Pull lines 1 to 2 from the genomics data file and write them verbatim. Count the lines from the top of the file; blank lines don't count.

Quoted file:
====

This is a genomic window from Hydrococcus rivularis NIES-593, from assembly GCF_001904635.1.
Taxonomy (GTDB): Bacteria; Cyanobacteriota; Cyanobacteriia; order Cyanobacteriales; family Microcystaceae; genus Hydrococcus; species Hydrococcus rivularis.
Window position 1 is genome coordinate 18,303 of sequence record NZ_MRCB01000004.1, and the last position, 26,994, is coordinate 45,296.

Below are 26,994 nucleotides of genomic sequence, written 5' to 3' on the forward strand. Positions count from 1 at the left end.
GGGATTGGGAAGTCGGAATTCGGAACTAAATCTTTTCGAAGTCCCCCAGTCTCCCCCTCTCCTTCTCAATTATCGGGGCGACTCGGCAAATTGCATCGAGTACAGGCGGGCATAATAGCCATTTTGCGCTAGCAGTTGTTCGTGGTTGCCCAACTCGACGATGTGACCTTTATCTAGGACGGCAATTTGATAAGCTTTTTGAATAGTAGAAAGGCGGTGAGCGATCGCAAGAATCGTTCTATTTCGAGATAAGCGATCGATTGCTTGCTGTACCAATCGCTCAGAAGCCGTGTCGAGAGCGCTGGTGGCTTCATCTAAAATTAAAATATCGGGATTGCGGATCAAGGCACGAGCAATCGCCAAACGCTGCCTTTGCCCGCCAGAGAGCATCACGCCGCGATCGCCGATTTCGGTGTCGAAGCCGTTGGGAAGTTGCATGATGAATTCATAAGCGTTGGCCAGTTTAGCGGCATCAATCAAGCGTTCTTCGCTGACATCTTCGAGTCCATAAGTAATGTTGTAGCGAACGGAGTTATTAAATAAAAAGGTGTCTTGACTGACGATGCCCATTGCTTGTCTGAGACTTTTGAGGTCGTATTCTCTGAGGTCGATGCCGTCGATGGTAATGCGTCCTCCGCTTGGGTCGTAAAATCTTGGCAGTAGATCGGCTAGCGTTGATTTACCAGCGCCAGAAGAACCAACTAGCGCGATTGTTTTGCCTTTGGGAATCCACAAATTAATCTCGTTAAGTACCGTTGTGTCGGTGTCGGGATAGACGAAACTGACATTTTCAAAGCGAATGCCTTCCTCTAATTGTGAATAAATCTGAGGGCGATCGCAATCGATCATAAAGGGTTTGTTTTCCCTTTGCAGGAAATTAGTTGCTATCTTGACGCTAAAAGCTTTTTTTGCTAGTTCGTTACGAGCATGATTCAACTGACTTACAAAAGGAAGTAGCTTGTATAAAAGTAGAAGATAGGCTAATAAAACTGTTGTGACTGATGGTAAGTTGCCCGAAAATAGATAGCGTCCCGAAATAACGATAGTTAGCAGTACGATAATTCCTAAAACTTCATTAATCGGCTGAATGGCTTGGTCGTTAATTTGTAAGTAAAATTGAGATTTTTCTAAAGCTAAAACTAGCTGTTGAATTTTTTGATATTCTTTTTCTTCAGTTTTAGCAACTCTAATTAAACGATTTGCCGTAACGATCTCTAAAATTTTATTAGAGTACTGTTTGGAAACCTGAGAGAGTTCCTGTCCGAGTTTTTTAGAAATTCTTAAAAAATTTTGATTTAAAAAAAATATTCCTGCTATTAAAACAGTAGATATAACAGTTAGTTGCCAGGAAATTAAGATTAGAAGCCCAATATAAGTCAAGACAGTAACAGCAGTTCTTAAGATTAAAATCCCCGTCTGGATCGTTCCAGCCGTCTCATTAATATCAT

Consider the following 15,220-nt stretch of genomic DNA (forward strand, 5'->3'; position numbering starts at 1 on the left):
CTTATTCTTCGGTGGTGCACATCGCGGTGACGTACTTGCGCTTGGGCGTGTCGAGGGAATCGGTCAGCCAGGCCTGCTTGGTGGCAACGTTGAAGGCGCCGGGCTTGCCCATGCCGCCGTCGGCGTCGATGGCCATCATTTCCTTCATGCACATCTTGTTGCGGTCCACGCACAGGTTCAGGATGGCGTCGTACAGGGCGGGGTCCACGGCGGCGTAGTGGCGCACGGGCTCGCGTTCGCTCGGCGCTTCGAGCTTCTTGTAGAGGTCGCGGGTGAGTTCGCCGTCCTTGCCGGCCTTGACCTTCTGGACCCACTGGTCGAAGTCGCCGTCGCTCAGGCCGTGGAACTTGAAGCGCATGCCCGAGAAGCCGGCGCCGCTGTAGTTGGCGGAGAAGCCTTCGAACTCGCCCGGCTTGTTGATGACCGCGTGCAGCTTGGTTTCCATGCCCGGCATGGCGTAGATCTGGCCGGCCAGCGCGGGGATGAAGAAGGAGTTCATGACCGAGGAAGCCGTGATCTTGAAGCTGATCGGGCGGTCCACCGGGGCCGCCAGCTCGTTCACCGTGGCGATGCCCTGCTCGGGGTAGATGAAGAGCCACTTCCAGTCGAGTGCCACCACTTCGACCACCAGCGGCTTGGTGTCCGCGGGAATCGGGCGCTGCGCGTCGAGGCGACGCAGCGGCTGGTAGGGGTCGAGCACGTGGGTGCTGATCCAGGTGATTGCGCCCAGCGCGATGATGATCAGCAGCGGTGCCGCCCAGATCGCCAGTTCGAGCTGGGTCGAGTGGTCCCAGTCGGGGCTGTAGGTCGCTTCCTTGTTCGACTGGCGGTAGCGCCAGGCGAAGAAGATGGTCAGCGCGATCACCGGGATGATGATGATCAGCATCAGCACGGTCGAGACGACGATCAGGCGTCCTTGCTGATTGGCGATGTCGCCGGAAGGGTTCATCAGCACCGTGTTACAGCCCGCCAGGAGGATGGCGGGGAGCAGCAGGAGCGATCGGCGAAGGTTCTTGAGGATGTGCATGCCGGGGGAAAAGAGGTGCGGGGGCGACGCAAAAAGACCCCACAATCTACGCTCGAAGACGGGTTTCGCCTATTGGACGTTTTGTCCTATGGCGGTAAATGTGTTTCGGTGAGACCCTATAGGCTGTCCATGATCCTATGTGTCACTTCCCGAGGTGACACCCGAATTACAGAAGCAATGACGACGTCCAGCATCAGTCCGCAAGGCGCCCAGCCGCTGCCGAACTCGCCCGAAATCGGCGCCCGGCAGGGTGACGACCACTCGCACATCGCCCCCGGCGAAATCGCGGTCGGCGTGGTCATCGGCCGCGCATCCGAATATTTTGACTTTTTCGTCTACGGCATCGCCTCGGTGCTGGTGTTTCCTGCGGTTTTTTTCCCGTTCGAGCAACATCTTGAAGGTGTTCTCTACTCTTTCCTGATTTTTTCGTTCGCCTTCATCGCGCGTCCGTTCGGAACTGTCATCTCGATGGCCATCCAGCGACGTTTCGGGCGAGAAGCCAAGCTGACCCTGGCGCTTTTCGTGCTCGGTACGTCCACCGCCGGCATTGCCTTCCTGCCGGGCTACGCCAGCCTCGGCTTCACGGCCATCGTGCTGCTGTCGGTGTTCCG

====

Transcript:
This is a genomic window from Hydrococcus rivularis NIES-593, from assembly GCF_001904635.1.
Taxonomy (GTDB): Bacteria; Cyanobacteriota; Cyanobacteriia; order Cyanobacteriales; family Microcystaceae; genus Hydrococcus; species Hydrococcus rivularis.